First impressions

In 1874 the first Impressionist exhibition opened in Paris, heralding the advent of a new way of seeing. We all know what happened next: Monet, Renoir, Sisley, Cezanne make a familiar litany to generations brought up on reproductions of poppy fields and haystacks. But what of their contemporaries? As the Impressionists have become increasingly familiar, so the work of the old guard against which they rebelled has fallen further into neglect. A new exhibition at the Hayward Gallery promises to redress the balance. Alongside works by the leading Impressionists hang the paintings you would have seen at the Paris Salon between 1863 and 1890. The Barbizon school, so important to the development of Impressionism, is still evident in the work of Daubigny and Corot, but this is largely an opportunity to rediscover lesser-known artists. Here are such once-familiar names as Jules Noel, Charles-Jules-Nestor Bavoux and Franois-Louis Franais: the crowd pullers of late 19th-century Paris. While it is poignant that the reason for their presence should be to highlight the superiority of their rivals, this exhibition teaches a number of invaluable lessons, not least how much the Impressionist's success depended upon the emergence of the private collector and the commercial gallery.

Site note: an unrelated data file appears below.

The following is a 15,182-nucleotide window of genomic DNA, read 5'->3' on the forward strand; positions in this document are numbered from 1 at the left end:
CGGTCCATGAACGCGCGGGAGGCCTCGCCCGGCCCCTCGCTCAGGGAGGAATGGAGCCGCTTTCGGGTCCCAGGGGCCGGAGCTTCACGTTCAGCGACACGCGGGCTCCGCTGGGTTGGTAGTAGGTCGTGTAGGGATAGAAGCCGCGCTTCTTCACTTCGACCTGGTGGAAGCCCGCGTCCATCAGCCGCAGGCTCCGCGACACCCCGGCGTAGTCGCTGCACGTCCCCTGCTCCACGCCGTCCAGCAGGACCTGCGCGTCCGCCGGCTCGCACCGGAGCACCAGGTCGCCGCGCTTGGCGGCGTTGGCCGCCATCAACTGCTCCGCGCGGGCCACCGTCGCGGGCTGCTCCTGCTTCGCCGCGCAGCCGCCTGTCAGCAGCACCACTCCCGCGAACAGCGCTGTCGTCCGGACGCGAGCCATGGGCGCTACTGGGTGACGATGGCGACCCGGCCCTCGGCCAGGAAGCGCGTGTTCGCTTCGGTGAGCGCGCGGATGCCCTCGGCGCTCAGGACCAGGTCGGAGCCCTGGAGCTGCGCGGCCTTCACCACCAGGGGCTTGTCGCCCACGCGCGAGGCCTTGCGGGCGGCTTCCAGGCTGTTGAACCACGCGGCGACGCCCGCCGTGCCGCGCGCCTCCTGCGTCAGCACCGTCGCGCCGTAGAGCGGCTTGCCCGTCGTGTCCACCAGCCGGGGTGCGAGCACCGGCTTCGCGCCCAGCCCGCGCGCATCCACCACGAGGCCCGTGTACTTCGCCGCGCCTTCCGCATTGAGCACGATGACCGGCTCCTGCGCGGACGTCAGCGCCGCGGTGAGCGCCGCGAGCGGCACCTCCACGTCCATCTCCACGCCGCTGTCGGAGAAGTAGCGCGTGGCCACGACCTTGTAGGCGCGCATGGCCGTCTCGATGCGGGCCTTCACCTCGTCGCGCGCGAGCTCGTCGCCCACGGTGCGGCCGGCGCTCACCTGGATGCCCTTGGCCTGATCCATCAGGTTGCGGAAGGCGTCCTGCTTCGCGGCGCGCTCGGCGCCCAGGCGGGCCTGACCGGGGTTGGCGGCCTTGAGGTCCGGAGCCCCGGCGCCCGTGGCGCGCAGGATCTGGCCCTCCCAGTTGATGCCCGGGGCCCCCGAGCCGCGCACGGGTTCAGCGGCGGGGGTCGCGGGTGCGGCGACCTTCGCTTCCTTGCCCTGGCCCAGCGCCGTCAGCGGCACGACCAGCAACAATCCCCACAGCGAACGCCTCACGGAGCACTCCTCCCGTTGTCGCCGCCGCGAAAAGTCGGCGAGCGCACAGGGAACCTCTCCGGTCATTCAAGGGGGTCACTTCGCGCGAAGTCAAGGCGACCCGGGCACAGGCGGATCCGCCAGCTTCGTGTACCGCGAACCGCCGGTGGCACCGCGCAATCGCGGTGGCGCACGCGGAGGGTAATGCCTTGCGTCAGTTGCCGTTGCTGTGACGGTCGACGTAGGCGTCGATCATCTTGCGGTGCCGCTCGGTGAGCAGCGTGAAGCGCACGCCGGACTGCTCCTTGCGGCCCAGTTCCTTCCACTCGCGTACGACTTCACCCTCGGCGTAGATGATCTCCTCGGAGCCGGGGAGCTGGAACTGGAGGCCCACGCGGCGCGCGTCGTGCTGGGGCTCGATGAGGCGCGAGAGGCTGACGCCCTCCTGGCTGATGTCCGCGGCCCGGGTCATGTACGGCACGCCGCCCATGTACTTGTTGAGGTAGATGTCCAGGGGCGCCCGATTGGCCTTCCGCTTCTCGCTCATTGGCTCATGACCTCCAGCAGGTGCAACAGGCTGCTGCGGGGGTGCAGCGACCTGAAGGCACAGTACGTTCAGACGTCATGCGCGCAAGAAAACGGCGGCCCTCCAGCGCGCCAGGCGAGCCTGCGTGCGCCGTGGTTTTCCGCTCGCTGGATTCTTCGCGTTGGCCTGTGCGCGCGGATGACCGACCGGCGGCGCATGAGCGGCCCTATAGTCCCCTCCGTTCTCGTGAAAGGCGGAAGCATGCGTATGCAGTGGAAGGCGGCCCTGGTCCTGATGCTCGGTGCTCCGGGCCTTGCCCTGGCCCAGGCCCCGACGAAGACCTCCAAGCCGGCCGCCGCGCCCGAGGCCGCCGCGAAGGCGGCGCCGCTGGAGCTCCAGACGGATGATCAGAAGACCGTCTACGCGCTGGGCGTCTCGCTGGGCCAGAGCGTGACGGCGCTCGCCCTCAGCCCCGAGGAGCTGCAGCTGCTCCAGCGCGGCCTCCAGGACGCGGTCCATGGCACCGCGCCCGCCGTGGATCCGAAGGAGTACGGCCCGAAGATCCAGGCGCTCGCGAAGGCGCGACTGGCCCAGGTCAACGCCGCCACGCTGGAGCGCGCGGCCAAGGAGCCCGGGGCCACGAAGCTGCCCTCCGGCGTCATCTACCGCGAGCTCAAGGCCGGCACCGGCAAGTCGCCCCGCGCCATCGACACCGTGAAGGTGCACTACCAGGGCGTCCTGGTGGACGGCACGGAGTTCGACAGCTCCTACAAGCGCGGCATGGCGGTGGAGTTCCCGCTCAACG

LETTER :Military-style modern buildings

From Mr Graham Whettam

A leap into the blue